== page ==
Nokia is struggling to stay afloat in the smartphone market, and an announcement this week could be enough to push the Finnish mobile phone over the edge and see it disappear for ever.


On 9 February last year, Stephen Elop, CEO of Nokia, sent a memo to all Nokia staff, outlining what he saw as the company's position.

In the memo, Elop recounts an allegory about a man standing on a burning oil platform who is faced with two choices. Stay on the platform and be consumed by flames, or jump 30 metres into the icy-cold, turbulent and foreboding sea below.

In Elop's version of the story the man survives. The former Microsoft executive goes on to say: "We [Nokia] too, are standing on a "burning platform," and we must decide how we are going to change our behaviour."

Two days later, it became very evident how Nokia was going to change its behaviour, when Elop joined Steve Ballmer on stage to announce that Nokia was dumping Symbian and jumping into bed with Microsoft and would be using Windows Phone as its smartphone operating system of choice from now on.

While the solitary man in Elop's tale of the burning oil platform may have survived, there are serious doubts whether or not the Finnish phone manufacturer will be able to do likewise.

Job Losses

Since taking over as CEO, Stephen Elop has faced the monumental task of dragging Nokia out of the feature phone age, where it was all powerful, and into the smartphone era where it is floundering, struggling to keep pace with the likes of Apple, Samsung, HTC and any number of other Android smartphone manufacturers.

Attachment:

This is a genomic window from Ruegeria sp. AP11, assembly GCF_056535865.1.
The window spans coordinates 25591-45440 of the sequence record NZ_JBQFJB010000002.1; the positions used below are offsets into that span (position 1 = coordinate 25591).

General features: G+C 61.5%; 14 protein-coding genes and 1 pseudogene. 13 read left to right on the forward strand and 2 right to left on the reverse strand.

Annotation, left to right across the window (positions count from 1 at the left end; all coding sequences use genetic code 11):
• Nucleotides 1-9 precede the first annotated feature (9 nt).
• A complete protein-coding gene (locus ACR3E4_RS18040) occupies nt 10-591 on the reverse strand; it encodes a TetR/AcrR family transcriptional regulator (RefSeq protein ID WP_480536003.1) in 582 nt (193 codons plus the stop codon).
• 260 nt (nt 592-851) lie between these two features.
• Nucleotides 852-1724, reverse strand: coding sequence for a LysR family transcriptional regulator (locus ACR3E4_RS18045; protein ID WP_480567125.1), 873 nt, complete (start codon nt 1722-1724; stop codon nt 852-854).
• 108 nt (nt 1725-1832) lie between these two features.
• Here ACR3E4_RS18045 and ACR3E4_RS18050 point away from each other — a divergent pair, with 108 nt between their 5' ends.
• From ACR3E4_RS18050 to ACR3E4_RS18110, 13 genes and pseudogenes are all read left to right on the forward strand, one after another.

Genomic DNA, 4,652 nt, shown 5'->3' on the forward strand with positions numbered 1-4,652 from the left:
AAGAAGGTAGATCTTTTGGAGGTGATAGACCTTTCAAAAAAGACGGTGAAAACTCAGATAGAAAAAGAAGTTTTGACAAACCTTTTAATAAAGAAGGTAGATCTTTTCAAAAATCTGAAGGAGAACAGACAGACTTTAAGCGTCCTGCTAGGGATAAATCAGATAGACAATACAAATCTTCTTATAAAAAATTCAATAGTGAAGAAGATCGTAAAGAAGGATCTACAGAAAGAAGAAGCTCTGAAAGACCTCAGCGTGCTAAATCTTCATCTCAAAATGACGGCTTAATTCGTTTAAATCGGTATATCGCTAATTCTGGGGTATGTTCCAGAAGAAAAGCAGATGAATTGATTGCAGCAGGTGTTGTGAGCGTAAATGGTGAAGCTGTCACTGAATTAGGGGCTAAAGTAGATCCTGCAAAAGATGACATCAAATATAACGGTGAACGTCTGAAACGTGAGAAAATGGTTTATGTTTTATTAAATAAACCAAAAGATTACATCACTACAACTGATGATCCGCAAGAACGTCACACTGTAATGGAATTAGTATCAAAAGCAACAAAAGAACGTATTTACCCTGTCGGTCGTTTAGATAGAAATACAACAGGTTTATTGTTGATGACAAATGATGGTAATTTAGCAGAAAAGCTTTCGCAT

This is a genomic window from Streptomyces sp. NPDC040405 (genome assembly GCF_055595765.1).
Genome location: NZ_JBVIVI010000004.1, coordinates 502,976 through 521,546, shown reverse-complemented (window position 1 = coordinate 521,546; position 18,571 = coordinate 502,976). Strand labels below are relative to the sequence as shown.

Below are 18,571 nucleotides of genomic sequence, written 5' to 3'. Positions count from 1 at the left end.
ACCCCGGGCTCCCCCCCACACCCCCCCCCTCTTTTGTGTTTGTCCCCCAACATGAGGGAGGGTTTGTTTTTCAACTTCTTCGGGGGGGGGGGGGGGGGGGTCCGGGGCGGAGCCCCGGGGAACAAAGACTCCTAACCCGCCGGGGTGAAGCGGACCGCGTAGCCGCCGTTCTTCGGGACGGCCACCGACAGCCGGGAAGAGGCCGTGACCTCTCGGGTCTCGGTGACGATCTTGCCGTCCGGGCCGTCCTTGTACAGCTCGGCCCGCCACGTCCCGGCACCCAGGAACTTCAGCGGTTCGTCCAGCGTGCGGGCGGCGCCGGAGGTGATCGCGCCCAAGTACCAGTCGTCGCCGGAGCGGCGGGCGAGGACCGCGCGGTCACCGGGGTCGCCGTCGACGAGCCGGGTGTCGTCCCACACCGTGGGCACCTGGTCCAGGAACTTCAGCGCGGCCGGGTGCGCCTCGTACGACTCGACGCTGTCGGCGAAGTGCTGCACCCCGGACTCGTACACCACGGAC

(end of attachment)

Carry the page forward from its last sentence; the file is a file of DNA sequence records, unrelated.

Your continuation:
Stephen Elop Nokia Burning Platform

Elop joined Nokia on 13 September, 2010 replacing Olli-Pekka Kallasvuo, and Nokia has since admitted it paid the former Microsoft man a $6 million signing-on fee - on top of his $1.4m-a-year salary - as "compensation for lost income from his prior employer."

This will only add salt to the wounds of the 40,000 Nokia employees who have lost their job since Elop took charge, though to blame one man for the downfall of the company would be inaccurate.

Nokia has been making mobile phones since the late 1980s and by the turn of the century it had grown to become the most recognisable and biggest brand in the burgeoning mobile phone market.

That success continued well into the middle of the next decade, and Nokia may have thought itself untouchable.

Indeed the company spent vast amounts of money on dividends for its shareholders, paying out €27bn in dividends and repurchase schemes between 2003 and 2007 alone - so sure was it that its position as the world's biggest mobile phone vendor was untouchable.


Then in 2007, Apple launched the iPhone. The Cupertino-based company, along with Google, had been spending the time between 2003 and 2007 looking to the future, while Nokia had spent its time issuing huge dividends and clapping itself on the back.

This hubris meant that Nokia was left in Apple and Google's dust when the smartphone revolution exploded. Nokia remained tied to its dated and limited Symbian operating system while Android and iOS were revolutionary and adaptable.

Nokia's share price reached a peak of €27.74 at the end of 2007, but by then the writing was on the wall and by 23 February, 2009 the share price had fallen precipitously to just €7.50.

While the next 12 months saw a brief surge, Nokia's share price continued to tumble and is today (22 June, 2012) at its lowest ever point, valued at just €1.90 per share.

Nokia Share Price

Looking at the chart above should be enough for anyone to see that a slide on such a monumental scale means the company is in trouble - and it is.

Reduced earnings

For the second time this year (and remember we're only half way through 2012 yet), Nokia has reduced its earnings guidance citing "competitive industry dynamics." What this means of course is that Nokia smartphones are not able to compete in this competitive market, and so it won't have any profits to return.